The functions will continue to call each other recursively and will theoretically never complete, even if you increase the limit it will still be exceeded. It is only checks within your system that prevent this from occurring indefinitely and consuming all of the compute resources of your machine. You need to alter the functions to ensure that they won't indefinitely call itself (or each other) recursively.

1
  • Refusing a recursion narrows field of solving problems by computer. I better advise to use so called terminators in each recursively called function. The role of a terminator is to conditionally stop further recursive calling, The best way is to count how deep in recursion you are and stop it as soon as you reach given limit (before system error occurs).
    – cineS.
    Aug 3, 2021 at 19:14
12

This happened to me for a completely different reason. I accidentally created a superlong string while combining two columns:

output_table_subset = mutate(big_data_frame,
     combined_table = paste0(first_part, second_part, col = "_"))

instead of

output_table_subset = mutate(big_data_frame,
     combined_table = paste0(first_part, second_part, sep = "_"))

Took me for ever to figure it out as I never expected the paste to have caused the problem.

1
  • Same here, but I was doing a summarize. I had it like this: summarize( states = paste0(state,collapse=', ') ). When I should have done something like: summarize( states = paste0(sort(unique(state)),collapse=', ') ). Goal was to get a comma separated list of unique states available for each subgroup. Aug 24, 2017 at 23:24
5

I encountered the same problem of receiving the "C stack usage is too close to the limit" error (albeit for another application than the one stated by user2045093 above). I tried zwol's proposal but it didn't work out.

To my own surprise, I could solve the problem by installing the newest version of R for OS X (currently: version 3.2.3) as well as the newest version of R Studio for OS X (currently: 0.99.840), since I am working with R Studio.

Hopefully, this may be of some help to you as well.

1
  • 3
    I switched to a higher version of R. It worked once, but the error reappeared and is consistent now. Help!
    – murphy1310
    Jul 19, 2018 at 14:41
2

One issue here can be that you're calling f inside itself

plop <- function(a = 2){
  pouet <- sample(a)
  plop(pouet)
}
plop()
Erreur : évaluations trop profondément imbriquées : récursion infinie / options(expressions=) ?
Erreur pendant l'emballage (wrapup) : évaluations trop profondément imbriquées : récursion infinie / options(expressions=) ?
2

Mine is perhaps a more unique case, but may help the few who have this exact problem:

My case has absolutely nothing to do with space usage, still R gave the:
C stack usage is too close to the limit

I had a defined function which is an upgrade of the base function:

saveRDS()

But,
Accidentally, this defined function was called saveRDS() instead of safe_saveRDS().
Thus, past that definition, when the code got to the line wihch actually uses saveRDS(...) (which calls the original base version, not the upgraded one), it gave the above error and crushed.

So, if you're getting that error when calling some saving function, see if you didn't accidentally run over it.

1

For everyone's information, I am suddenly running into this with R 3.6.1 on Windows 7 (64-bit). It was not a problem before, and now stack limits seem to be popping up everywhere, when I try to "save(.)" data or even do a "save.image(.)". It's like the serialization is blowing these stacks away.

I am seriously considering dropping back to 3.6.0. Didn't happen there.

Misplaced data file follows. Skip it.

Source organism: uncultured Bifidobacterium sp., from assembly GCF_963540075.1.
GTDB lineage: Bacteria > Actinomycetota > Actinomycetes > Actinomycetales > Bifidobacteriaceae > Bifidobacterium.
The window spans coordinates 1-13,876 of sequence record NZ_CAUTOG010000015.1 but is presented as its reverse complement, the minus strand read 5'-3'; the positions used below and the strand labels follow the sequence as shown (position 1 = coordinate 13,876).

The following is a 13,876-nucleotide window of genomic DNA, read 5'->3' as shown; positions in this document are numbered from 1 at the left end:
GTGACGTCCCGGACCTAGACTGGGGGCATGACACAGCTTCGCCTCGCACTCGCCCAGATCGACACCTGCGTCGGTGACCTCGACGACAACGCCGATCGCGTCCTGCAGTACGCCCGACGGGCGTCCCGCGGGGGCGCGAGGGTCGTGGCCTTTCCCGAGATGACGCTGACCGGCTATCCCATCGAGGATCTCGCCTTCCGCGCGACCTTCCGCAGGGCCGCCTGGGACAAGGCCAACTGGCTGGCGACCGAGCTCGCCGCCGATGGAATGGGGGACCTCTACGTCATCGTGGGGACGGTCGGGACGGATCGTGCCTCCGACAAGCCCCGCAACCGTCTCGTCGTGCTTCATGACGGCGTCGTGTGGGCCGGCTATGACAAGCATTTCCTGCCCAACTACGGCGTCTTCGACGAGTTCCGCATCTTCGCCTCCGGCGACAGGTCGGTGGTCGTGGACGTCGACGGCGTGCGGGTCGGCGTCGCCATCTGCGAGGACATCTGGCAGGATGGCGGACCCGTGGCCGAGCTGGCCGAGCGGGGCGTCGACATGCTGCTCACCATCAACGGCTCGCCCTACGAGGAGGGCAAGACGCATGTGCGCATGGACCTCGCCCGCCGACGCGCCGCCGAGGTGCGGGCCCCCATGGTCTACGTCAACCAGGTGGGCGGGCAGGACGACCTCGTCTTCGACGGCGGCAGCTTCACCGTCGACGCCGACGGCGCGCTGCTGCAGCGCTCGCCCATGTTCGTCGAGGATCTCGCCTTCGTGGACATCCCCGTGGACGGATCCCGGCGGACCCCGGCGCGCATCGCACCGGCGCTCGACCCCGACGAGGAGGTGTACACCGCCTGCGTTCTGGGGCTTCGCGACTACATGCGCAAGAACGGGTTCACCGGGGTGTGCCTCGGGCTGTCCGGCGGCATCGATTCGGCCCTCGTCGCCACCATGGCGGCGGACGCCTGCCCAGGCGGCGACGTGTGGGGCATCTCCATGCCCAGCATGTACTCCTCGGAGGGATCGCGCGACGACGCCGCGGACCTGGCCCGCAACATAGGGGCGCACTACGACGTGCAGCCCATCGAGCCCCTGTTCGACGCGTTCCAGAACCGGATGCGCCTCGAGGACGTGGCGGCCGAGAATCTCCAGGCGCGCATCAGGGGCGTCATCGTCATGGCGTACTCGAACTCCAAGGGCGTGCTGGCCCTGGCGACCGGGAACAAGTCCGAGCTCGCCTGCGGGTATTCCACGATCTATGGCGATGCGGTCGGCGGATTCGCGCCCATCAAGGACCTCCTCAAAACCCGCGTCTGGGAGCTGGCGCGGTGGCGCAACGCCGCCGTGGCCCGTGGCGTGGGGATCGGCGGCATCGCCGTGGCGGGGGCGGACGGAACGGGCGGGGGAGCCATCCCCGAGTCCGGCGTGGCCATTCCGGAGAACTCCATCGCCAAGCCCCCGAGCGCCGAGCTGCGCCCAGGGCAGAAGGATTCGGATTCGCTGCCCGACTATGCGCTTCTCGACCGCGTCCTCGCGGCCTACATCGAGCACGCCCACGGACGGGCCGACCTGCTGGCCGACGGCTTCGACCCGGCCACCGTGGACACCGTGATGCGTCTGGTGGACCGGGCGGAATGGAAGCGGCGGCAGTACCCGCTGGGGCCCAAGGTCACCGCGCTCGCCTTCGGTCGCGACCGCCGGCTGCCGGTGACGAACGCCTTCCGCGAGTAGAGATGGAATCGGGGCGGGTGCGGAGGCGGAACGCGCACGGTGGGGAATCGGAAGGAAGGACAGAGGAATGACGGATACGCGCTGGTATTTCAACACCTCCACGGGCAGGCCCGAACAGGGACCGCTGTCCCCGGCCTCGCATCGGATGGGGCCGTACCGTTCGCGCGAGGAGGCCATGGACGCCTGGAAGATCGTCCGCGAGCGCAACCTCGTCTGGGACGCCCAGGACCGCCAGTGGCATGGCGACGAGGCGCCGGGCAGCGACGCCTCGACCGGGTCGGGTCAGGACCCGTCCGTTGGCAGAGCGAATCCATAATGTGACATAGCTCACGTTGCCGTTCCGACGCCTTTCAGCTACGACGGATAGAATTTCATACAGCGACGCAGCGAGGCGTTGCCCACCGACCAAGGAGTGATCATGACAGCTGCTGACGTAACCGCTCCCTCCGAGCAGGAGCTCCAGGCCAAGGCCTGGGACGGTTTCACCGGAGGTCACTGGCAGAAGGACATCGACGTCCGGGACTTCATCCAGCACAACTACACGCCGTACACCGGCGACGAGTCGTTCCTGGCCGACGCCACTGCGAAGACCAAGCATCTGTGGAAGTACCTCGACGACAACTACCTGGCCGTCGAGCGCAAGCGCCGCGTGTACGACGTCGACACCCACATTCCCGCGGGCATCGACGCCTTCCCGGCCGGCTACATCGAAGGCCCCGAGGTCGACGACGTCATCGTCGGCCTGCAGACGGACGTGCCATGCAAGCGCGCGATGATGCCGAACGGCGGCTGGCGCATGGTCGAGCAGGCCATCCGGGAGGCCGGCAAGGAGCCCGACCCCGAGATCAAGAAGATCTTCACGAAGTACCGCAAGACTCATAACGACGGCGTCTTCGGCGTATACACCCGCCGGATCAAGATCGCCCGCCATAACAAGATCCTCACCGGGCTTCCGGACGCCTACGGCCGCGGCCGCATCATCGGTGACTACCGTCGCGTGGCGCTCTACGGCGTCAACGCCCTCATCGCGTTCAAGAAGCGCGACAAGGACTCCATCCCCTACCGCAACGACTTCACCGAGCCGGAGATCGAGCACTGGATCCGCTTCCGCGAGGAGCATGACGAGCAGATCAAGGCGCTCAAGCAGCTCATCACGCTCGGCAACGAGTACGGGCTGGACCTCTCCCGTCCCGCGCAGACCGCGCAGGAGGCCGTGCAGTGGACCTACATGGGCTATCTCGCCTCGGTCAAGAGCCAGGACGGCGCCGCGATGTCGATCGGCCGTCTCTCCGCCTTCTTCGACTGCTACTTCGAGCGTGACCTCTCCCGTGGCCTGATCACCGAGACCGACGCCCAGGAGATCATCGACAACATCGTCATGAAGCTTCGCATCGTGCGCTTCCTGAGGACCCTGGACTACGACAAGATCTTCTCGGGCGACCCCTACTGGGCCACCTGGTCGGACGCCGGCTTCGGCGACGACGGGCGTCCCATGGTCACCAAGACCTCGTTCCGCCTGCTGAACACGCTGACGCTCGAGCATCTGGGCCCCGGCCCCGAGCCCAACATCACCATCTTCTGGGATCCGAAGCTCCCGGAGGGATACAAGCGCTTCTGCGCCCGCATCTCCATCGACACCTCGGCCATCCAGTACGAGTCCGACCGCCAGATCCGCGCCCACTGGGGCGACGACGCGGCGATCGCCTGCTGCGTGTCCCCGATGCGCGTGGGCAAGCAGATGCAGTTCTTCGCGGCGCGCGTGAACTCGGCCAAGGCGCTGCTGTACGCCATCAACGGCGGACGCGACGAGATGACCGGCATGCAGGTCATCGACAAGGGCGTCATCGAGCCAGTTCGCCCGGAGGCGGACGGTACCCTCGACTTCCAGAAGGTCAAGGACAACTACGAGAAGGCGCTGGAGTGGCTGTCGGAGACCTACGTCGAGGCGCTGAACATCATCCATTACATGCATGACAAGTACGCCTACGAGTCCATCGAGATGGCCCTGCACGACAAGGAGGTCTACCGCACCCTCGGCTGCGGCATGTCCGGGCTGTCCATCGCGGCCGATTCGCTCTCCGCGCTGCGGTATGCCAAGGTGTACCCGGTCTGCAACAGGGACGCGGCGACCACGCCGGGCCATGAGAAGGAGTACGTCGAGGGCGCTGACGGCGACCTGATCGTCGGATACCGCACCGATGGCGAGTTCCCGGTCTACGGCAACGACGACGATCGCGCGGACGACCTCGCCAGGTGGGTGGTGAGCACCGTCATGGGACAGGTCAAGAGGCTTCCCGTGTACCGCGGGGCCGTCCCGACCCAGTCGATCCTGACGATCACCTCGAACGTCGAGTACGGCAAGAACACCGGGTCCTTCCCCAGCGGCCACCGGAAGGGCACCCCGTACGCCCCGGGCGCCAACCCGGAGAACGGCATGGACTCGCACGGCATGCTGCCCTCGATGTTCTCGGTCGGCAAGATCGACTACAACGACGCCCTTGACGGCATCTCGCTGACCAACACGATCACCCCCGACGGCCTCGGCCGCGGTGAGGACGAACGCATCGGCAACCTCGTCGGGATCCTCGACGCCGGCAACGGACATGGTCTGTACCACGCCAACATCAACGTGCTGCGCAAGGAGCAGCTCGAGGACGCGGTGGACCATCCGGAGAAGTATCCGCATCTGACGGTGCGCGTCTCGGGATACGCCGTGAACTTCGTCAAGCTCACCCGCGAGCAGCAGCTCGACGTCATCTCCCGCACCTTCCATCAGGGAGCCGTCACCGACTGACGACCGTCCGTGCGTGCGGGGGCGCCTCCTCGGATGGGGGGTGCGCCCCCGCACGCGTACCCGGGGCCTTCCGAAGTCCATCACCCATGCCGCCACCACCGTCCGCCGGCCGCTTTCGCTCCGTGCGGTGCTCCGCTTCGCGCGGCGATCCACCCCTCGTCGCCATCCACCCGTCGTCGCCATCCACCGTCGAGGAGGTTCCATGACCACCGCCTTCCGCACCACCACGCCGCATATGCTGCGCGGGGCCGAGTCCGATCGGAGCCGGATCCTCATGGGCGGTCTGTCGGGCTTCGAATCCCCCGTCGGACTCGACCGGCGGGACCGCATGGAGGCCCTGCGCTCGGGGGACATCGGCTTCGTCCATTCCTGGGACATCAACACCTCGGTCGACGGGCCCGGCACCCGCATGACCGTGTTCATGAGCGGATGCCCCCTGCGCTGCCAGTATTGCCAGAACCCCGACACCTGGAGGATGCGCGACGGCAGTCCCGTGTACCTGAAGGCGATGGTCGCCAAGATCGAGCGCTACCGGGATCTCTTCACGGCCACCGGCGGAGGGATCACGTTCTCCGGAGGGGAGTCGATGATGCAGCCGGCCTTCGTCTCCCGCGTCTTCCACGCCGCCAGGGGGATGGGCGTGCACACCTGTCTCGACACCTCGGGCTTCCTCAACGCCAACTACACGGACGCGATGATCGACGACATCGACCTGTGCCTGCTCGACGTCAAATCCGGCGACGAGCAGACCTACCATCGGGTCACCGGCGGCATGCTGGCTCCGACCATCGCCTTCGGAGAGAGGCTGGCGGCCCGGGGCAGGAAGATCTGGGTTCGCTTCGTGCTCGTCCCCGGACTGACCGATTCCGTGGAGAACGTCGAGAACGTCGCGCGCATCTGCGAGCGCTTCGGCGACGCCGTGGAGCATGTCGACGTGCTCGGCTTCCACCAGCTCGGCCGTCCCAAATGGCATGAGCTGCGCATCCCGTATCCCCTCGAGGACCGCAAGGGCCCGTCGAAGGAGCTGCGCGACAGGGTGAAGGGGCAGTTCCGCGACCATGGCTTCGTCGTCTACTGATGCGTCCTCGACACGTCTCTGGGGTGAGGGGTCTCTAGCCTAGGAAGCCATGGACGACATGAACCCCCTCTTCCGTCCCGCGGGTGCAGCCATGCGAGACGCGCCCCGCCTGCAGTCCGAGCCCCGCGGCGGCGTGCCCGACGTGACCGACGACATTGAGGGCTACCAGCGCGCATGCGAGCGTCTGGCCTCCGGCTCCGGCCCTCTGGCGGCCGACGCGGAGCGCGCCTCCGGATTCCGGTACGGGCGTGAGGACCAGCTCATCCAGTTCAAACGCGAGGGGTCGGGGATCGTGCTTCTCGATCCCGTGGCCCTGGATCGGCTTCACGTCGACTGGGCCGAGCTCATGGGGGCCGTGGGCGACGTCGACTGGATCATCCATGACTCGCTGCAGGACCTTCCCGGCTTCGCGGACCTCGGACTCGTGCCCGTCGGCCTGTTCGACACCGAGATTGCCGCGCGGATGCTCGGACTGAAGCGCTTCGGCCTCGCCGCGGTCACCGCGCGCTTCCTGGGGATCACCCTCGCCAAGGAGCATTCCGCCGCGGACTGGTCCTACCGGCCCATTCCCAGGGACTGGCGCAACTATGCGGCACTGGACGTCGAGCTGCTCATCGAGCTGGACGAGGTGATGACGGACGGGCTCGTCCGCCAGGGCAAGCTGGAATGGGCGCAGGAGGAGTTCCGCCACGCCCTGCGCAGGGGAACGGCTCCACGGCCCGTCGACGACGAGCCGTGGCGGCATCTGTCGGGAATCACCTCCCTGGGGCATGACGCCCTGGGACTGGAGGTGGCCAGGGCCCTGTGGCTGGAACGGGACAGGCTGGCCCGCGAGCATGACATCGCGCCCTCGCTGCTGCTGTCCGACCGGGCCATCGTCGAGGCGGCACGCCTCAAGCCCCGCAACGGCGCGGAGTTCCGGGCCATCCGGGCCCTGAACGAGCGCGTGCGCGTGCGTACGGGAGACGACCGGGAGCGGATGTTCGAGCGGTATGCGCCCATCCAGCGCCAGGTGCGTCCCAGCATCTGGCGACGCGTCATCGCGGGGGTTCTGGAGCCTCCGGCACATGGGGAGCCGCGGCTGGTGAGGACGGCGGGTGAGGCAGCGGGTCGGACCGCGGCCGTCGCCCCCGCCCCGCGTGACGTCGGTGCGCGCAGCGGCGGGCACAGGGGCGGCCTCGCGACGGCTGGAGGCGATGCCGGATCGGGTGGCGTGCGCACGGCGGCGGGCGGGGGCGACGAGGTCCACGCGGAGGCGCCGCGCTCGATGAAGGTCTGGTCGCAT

1

I often include a commented-out source("path/to/file/thefile.R") line at the top of an R script, e.g. thefile.R, so I can easily copy-paste this into the terminal to run it. I get this error if I forget to comment out the line, since running the file runs the file, which runs the file, which runs the file, ...

If that is the cause, the solution is simple: comment out the line.

1

Not sure if we re listing issues here but it happened to me with leaflet(). I was trying to map a dataframe in which a date column was of class POSIXlt. Changing back to POSIXct solved the issue.

1

On Linux, I have permanently increased the size of the stack and memlock memories by doing so :

sudo vi /etc/security/limits.conf 

Then, add the following lines at the end of the file.

* soft memlock unlimited
* hard memlock unlimited

* soft stack unlimited
* hard stack unlimited
0

As Martin Morgan wrote... The problem is that you get too deep inside of recursion. If the recursion does not converge at all, you need to break it by your own. I hope this code is going to work, because It is not tested. However at least point should be clear here.

f <- function(root=1,lambda=1,depth=1) {
 if(depth > 256){
  return(NA)
 }
 x <- c(0,1);
 prob <- c(1/(lambda+1),lambda/(lambda+1));
 repeat {
  if(root == 0) {
    break;
  } else {
   child <- sample(x,2,replace=TRUE,prob);
   if(child[1] == 0 && child[2] == 0) {
     break;
   }
   if(child[1] == 1) {
     child[1] <- f(root=child[1],lambda,depth+1);
   }
   if(child[2] == 1 && child[1] == 0) {
     child[2] <- f(root=child[2],lambda,depth+1);
   }
  }
  if(child[1] == NA | child[2] == NA){
   return NA;
  }
  if(child[1] == 0 && child[2] == 0) {
    break;
  }
  if(child[1] == 1 || child[2] == 1) {
    root <- sample(x,1,replace=TRUE,prob);
  }
 }
 return(root)
}
0

If you're using plot_ly check which columns you are passing. It seems that for POSIXdt/ct columns, you have to use as.character() before passing to plotly or you get this exception!

0

Here is how I encountered this error message. I met this error message when I tried to print a data.table in the console. It turned out it was because I mistakenly made a super super long string (by using collapse in paste() when I shouldn't) in a column.

0

The package caret has a function called createDataPartition that always results in error when the dataset to be partitioned has more than 1m rows. Just for your info.

-1

Another way to cause the same problem:

library(debug)
mtrace(lapply)

The recursive call isn't as obvious here.